Flood Insurance for Avalon and Stone Harbor Owners

I attended the Flood Insurance presentation Tuesday evening at the Stone Harbor Borough Hall.  Very informative.


FEMA has updated how properties are rated.  It’s the first major change since the program started back in 1968.

The process is now data driven.  The elevation certificate is just one aspect of the information used to determine the cost of the policy.  As of March 2023, all flood policies have been switched to this new rating system.

Data reviewed: replacement cost of the structure (determined by FEMA), number of floors, distance to a body of water, flood vents, and ground elevation.  The location of the mechanicals is an important factor. All equipment must be installed at the 1st floor living level or higher, including the outside AC condenser unit.

As long as a home was built in compliance with the flood maps at the time, a homeowner will not be penalized on the rate. 

New homes will now pay a higher premium based on the value of the structure.  Although hopefully this cost is offset with the required compliance on elevation and mechanicals.


The Community Rating System (CRS):  each town earns credits for a variety of activities (outreach programs, stormwater management, open space preservation, construction standards, etc.) and these credits determine the discounts available to property owners.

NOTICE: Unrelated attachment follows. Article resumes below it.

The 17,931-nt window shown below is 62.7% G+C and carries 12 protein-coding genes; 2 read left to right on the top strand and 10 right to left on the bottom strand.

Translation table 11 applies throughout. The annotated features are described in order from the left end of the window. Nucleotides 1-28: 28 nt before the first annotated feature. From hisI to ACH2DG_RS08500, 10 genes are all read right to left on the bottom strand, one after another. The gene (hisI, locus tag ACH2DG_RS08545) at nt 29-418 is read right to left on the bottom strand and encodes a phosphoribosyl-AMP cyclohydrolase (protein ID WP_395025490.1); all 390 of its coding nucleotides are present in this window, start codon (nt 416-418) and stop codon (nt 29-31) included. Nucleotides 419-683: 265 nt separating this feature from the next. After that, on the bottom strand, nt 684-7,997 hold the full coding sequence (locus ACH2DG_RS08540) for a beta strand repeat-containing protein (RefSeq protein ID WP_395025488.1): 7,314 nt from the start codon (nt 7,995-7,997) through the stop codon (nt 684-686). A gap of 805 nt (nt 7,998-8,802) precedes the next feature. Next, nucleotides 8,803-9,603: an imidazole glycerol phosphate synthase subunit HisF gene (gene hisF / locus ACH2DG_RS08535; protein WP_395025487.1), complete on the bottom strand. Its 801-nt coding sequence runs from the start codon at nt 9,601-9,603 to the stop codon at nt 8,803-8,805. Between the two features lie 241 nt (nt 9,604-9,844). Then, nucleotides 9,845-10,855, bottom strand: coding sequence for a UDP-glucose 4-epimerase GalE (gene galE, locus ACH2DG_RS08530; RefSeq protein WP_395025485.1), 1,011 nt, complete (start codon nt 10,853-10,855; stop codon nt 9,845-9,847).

Currently, Avalon has a class 3 rating (35% discount), and Stone Harbor has a class 7 rating (15% discount).  Stone Harbor is working to improve their rating and expects to upgrade to a class 6 (20% discount) this year.

Private insurance is a viable option for owners of non-conforming structures.  There are approximately 10 companies offering coverage in our area. The private companies are able to insure beyond the $250,000 cap of FEMA.  The  insurance agents also suggested a FEMA policy plus an excess policy if a homeowner requests additional coverage.

For non-confirming structures, FEMA uses the “improvements” figure on your tax bill to calculate permitted improvements.  The municipality has to look at all improvements during the past 10 years to determine if any allowance is remaining.

On FEMA policies, the cost increase is capped at 18% per year.  Private insurance companies are not regulated with a price cap.  And FEMA policies continue to be transferable from a seller to a buyer.


The public will have access to a floodplain data program called Forerunner.  A potential buyer or property owner will be able to view elevation certificates, risk assessments, and flood zones for specific properties.  

Ann  3/16/23

Be sure your HVAC equipment is elevated!
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